3.2 Types of Forces

At a “macro level”, there appears to be two categories of forces: those that require direct contact to occur, and those that are able to act across distance and empty space.

Contact ForcesAction-at-a-Distance Forces
Normal Contact ForceGravitational Force
Frictional ForceElectrical Force
Drag ForceMagnetic Force
Tension Force 
Pressure Force 
Buoyancy Force 

At the “micro level”, you will learn that these so-called contact forces are in fact electrical forces. For example, when you “touch” the wall, the molecules of your fingers are actually not in contact with the molecules of the wall. The so-called normal contact force is actually the action-at-a-distance electrical repulsion between molecules. Nevertheless, in most “everyday” problems, it is helpful to distinguish between contact and non-contact forces.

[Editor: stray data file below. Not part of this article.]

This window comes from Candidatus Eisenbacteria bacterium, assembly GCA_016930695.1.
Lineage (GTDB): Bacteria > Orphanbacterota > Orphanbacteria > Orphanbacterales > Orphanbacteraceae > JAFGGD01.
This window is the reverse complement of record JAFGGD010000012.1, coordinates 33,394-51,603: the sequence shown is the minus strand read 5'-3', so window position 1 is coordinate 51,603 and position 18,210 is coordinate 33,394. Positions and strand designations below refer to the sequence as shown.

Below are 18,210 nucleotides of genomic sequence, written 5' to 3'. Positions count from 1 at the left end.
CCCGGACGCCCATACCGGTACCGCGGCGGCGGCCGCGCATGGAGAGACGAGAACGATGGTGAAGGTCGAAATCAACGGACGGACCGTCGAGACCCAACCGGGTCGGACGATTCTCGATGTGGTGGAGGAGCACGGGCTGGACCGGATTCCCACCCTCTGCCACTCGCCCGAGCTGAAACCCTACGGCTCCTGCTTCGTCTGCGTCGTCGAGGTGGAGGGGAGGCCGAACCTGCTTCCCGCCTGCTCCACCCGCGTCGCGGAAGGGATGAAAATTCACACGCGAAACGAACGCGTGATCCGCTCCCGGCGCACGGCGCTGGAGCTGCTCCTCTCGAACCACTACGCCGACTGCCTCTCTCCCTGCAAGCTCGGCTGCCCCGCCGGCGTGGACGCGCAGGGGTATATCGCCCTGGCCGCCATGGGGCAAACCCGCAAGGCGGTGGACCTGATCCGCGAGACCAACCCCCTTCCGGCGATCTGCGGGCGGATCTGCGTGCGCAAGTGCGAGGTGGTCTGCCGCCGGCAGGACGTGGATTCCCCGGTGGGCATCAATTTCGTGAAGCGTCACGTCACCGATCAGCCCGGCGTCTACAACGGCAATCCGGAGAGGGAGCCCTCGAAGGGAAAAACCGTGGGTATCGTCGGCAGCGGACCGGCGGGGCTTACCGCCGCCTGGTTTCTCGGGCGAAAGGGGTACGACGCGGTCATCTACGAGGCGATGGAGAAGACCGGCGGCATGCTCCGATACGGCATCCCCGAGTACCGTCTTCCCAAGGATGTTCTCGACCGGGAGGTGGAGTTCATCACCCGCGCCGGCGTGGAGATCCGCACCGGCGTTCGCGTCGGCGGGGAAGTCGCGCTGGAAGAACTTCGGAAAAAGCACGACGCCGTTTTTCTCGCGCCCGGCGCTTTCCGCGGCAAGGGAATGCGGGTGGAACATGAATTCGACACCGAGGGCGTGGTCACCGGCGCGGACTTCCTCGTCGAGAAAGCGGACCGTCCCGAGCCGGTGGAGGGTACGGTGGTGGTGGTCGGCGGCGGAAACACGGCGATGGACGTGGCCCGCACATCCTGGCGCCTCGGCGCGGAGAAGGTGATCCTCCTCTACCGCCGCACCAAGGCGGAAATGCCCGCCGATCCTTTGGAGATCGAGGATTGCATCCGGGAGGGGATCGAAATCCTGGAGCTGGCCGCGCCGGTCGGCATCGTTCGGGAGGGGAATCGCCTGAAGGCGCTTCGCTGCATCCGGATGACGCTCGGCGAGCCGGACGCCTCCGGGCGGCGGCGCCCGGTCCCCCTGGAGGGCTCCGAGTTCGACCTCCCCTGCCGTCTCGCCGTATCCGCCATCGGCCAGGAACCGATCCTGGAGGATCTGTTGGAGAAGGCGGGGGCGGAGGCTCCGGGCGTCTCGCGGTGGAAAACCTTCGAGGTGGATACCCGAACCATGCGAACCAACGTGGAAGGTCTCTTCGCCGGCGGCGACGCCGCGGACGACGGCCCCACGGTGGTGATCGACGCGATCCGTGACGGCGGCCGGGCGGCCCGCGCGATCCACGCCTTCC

You’ll be studying the action-at-a-distance forces (also called field forces) in detail in the coming chapters. Meanwhile, you should read up on the following to help you understand the properties of some of the common forces:

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